Racing: Sayyedati is supreme in style capital: A triumph for Brittain as his 1,000 Guineas winner defies the best of the French on their home territory

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The Independent Online
THE MOST powerful case yet this season for the title of champion miler was presented here yesterday as Sayyedati, Britain's sole challenger, swept away a favourite French prize, the Prix Jacques le Marois.

The home side do not like to see a treasured possession leaving their shores (Lear Fan in 1984 was the last winner from the other side of La Manche) and many good British horses have foundered in Normandy. The suggestion yesterday, though, was that a rare victory had been achieved by a filly with rare talent.

Sayyedati's trainer, Clive Brittain, was trembling with delight as he welcomed her back and placed her in lofty company. 'She must be in the mould of Pebbles (Brittain's 1985 Breeders' Cup Turf winner) because she's got that same electrifying burst of speed,' he said. This estimation was not contradicted by the winning jockey, Walter Swinburn. 'This is a proper horse,' he said. 'She compares with anything I've ridden over a mile.'

Swinburn felt he had earned a night out in Deauville with this success, and that will have meant a sumptuous evening to compare with the best any racing centre can offer.

They call the month-long meeting on the Normandy course la semaine, probably because the excesses at Deauville ensure a week feels like a lot longer. The eating experience usually involves food which looks as if it has been fashioned into shape under a microscope.

The coastal town is the archetypal rich man's playground; a town where coiffeured pets are a compulsory fashion accessory, where polo aficionados celebrate the highlight of their year, the Lancel Cup, and where cinema figures float past surreally as if you have wandered on to a film set.

The landscape looked far less alluring to Swinburn yesterday however as his small plane cruised in over Le Havre. Rain lashed the fuselage, bringing with it fear, not for personal safety, but that the ground would be too soft for Sayyedati.

Deauville, though, had escaped the squall and for Swinburn there were to be no more worrying moments. Even as a battery of three horses wearing the colours of Stavros Niarchos buzzed around menacingly at the head of the field, the jockey felt comfortable at the rump of proceedings. 'It was a slow pace (a handicap later in the day was run three seconds faster) and everybody was travelling well,' he reported. 'But I was very happy where I was and she was always going sweetly.'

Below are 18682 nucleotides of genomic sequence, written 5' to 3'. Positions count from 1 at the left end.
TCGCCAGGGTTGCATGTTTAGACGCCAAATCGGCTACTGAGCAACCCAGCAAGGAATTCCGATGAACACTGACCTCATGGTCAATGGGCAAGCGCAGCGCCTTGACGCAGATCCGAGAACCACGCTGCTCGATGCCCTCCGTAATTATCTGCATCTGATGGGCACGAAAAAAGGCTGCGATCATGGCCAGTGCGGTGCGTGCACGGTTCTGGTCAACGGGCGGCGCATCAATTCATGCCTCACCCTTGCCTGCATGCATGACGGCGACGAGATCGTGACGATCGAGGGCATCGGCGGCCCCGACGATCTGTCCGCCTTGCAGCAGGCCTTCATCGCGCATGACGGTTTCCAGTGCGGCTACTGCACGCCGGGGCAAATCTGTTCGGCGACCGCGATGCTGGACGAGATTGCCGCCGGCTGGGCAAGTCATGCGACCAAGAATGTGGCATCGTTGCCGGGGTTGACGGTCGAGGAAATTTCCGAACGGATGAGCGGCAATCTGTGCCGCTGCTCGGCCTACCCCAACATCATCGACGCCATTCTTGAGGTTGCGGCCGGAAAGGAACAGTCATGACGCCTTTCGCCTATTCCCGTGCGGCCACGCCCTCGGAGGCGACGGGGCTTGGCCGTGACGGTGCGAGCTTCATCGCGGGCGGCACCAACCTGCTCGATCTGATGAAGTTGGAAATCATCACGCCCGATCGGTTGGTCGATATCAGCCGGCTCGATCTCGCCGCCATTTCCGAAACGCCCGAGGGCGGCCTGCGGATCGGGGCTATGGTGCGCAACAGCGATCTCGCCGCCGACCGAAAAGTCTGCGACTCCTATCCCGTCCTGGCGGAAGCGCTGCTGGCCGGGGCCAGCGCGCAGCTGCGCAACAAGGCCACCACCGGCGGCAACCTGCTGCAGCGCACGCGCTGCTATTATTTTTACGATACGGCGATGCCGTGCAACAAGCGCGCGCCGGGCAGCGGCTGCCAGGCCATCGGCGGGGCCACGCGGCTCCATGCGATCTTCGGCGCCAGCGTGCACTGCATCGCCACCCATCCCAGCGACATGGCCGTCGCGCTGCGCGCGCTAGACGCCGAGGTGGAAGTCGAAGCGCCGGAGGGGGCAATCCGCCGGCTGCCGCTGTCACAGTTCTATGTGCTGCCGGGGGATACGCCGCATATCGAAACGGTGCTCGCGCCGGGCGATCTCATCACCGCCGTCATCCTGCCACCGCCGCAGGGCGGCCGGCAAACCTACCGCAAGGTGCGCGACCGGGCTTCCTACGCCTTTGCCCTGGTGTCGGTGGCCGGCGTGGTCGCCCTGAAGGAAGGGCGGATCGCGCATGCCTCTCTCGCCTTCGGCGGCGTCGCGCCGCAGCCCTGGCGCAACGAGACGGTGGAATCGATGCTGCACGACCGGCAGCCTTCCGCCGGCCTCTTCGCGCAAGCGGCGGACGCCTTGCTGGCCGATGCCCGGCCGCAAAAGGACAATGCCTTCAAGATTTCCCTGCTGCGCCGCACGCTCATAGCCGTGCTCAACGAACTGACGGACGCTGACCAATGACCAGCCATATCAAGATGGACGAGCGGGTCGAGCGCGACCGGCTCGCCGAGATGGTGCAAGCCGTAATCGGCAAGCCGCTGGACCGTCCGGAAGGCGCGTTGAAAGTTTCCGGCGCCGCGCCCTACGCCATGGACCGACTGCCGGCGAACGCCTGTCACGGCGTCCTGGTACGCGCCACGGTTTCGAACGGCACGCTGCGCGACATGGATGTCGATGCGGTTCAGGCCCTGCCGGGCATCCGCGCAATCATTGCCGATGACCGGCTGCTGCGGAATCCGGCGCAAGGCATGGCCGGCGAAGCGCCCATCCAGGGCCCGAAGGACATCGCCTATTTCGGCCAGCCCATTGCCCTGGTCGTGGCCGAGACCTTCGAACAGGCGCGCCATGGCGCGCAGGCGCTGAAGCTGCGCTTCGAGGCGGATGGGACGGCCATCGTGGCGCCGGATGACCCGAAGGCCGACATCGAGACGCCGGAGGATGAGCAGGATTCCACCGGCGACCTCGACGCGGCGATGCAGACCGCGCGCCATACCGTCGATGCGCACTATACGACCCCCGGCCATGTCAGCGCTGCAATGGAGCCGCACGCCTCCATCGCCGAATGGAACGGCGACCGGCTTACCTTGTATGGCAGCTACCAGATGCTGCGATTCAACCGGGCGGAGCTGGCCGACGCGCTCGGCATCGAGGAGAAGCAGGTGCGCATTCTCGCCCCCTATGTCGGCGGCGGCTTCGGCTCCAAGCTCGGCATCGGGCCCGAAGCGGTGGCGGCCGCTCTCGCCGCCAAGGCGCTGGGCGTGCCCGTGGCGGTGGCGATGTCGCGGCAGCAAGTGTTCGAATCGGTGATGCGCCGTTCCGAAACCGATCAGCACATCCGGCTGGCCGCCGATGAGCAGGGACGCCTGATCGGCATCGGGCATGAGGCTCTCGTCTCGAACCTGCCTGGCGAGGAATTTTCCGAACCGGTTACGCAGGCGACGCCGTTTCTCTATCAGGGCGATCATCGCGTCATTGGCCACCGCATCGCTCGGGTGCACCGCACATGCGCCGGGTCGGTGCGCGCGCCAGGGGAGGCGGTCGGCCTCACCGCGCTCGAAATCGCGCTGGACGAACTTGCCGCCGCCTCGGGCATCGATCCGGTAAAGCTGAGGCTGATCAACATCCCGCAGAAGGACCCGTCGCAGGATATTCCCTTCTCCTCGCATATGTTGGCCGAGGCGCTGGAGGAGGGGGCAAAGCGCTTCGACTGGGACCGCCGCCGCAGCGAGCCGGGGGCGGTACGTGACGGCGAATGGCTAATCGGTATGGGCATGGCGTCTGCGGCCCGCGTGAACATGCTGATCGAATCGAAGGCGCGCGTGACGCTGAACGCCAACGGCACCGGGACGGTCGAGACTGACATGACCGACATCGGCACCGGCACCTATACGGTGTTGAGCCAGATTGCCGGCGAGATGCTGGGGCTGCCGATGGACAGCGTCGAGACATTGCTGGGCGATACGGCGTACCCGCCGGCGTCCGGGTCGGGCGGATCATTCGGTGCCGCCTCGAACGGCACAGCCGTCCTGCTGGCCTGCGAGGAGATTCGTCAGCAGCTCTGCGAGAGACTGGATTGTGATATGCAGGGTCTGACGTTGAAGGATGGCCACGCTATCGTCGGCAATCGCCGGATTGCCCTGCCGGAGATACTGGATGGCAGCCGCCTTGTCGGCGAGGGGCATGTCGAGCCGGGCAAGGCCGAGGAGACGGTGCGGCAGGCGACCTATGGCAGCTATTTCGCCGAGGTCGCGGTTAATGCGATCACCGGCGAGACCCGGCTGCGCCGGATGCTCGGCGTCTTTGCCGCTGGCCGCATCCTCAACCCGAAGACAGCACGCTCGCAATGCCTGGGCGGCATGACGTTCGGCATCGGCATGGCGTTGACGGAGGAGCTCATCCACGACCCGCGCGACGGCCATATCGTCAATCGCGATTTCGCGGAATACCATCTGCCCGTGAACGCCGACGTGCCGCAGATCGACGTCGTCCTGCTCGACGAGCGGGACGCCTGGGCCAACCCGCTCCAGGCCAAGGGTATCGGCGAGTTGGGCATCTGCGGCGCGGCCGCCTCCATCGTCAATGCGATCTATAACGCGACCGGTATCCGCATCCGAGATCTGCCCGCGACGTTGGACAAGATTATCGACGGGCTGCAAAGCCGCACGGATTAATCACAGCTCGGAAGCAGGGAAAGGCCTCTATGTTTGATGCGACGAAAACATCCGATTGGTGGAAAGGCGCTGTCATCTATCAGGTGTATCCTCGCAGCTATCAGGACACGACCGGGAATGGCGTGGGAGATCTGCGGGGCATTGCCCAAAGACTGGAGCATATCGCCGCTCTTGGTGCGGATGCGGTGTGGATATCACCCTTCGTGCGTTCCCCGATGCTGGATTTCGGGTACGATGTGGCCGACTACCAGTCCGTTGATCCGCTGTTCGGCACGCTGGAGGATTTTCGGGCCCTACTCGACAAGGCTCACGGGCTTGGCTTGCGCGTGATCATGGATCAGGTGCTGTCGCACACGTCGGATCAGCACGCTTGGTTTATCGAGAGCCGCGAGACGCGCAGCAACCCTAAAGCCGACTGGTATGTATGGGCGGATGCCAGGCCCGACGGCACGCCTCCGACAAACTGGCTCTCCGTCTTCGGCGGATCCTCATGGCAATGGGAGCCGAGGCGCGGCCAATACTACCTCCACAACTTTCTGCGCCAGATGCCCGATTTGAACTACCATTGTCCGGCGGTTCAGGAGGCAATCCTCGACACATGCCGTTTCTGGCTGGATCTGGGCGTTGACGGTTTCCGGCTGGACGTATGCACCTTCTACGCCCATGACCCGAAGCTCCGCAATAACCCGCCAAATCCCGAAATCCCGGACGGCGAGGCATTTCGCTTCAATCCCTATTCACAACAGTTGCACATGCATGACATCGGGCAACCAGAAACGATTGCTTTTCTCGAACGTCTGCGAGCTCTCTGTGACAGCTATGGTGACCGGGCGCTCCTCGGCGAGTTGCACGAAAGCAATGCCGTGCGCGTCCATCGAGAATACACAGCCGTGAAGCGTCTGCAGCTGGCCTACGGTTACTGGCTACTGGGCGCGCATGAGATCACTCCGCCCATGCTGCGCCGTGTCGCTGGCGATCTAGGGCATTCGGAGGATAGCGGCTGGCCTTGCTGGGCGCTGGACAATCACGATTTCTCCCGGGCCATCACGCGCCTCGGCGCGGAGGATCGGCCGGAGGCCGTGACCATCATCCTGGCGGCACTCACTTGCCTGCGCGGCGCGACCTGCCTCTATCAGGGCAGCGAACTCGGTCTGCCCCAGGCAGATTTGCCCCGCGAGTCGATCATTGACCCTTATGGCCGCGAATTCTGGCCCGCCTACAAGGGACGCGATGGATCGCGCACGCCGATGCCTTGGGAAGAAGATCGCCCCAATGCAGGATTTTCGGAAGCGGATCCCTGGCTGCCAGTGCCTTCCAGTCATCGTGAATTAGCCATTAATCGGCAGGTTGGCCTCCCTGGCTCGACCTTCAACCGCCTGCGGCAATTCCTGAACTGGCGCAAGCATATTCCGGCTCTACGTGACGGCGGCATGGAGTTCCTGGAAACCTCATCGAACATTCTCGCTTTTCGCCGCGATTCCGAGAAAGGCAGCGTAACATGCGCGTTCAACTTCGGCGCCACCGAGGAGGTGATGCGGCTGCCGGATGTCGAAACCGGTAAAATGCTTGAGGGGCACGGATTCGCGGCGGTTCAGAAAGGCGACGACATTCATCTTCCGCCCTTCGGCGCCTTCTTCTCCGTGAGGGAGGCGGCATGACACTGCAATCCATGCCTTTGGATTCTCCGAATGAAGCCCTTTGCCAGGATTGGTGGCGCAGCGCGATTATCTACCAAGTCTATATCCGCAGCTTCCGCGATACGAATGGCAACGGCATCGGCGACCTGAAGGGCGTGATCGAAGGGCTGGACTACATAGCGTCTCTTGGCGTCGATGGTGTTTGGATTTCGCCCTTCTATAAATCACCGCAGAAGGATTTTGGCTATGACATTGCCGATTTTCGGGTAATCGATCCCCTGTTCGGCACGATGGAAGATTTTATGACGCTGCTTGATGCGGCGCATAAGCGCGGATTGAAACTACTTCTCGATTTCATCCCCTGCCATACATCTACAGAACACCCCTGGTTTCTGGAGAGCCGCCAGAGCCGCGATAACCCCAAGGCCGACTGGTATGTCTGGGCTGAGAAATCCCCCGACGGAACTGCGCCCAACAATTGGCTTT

A furlong from home the contestants fanned out in customary French manner, but the one horse to break free was Sayyedati. Close home, as the favourite Kingmambo (who was later found to have lost a shoe) faded, Andre Fabre's Ski Paradise looked as though she might be able to mount a challenge, but this, the race jockeys revealed, was little more than an optical illusion.

Pat Eddery, Ski Paradise's rider, said he had been baulked as he began his surge, but would never have caught Sayyedati anyway, while Swinburn added that his filly had reserves to repel anything that came at her.

'She's got this thing about hitting the front, like in the Guineas when she was tying up at the end,' he said. 'But what impressed me today was the last 100 yards or so when, for an awful moment, I thought Pat might get me, but she put her neck out. She looked around a bit when she hit the front, but when the other horse came at her she went again.'

Swinburn believes Sayyedati to have only just reached her peak, despite the fact that she captured the 1,000 Guineas earlier this season. 'Now you're seeing the real Sayyedati,' he said. 'Even though she was a Guineas winner in the spring there was something missing from her performances.

'I would love to know what her racing weight is now because I'd bet she'd be 50 kilos heavier than she was on Nell Gwyn day (at Newmarket in April). On that day she looked terrible. All credit must go to Clive, who's done a fantastic job with her.'

The job for Brittain, though, is only half done as the game plan since she won her Classic has been geared around the Breeders' Cup Mile, a race, incidentally, which was captured in 1987 and 1988 by the filly that had previously won the Prix Jacques le Marois in those years, Miesque.

'The owner (Mohammed Obaida) asked me after the Guineas to train her specifically for the Breeders' Cup,' Brittain said. 'When it was first discussed I said that realistically it was not a race for three-year-olds because it's difficult to go through the season picking up race after race and then expecting a horse to peak at the end of a season. That's why she has not had a hard time, with four races spread over a fair time. We needed to save something.'

Sayyedati's final race before Santa Anita in November is likely to be the Queen Elizabeth II Stakes at Ascot next month, though the Prix Moulin and a rematch with Kingmambo is also a possibility. 'I also put her in the Haydock Sprint Cup just in case we needed to sharpen her up,' the trainer said, 'but I think we saw today she's sharp enough already.'

Swinburn expects Sayyedati to show her sharpest form of all at the Breeders' Cup. 'She'll be even better suited by a good gallop like they get America, where she can go with them and use her cruising speed before kicking at the end,' he said. 'I'll enjoy riding her there.' But probably not as much as he enjoyed his celebratory evening in swaggering Deauville.

(Photograph omitted)

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